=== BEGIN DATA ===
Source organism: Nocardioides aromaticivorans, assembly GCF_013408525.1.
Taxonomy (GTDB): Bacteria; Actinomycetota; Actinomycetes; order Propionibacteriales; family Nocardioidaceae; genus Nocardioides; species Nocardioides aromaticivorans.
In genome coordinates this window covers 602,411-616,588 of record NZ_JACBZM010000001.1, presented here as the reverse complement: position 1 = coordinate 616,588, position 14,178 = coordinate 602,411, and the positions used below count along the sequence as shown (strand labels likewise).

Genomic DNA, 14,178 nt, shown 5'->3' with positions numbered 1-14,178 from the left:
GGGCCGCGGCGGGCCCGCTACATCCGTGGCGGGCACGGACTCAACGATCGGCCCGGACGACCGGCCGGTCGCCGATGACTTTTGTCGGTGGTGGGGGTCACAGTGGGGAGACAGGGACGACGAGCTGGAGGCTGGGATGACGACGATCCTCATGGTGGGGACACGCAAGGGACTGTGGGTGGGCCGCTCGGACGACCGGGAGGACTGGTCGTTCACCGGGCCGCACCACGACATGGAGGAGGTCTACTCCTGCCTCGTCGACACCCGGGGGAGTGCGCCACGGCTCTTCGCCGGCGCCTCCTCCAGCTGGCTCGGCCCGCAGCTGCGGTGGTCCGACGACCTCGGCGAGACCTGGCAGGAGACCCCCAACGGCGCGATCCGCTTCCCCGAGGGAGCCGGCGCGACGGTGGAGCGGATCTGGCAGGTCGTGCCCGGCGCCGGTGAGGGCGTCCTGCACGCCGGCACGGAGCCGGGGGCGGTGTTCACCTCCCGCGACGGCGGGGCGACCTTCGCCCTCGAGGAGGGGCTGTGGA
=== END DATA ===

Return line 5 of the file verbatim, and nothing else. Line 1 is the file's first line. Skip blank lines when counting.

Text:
GGGCCGCGGCGGGCCCGCTACATCCGTGGCGGGCACGGACTCAACGATCGGCCCGGACGACCGGCCGGTCGCCGATGACTTTTGTCGGTGGTGGGGGTCACAGTGGGGAGACAGGGACGACGAGCTGGAGGCTGGGATGACGACGATCCTCATGGTGGGGACACGCAAGGGACTGTGGGTGGGCCGCTCGGACGACCGGGAGGACTGGTCGTTCACCGGGCCGCACCACGACATGGAGGAGGTCTACTCCTGCCTCGTCGACACCCGGGGGAGTGCGCCACGGCTCTTCGCCGGCGCCTCCTCCAGCTGGCTCGGCCCGCAGCTGCGGTGGTCCGACGACCTCGGCGAGACCTGGCAGGAGACCCCCAACGGCGCGATCCGCTTCCCCGAGGGAGCCGGCGCGACGGTGGAGCGGATCTGGCAGGTCGTGCCCGGCGCCGGTGAGGGCGTCCTGCACGCCGGCACGGAGCCGGGGGCGGTGTTCACCTCCCGCGACGGCGGGGCGACCTTCGCCCTCGAGGAGGGGCTGTGGA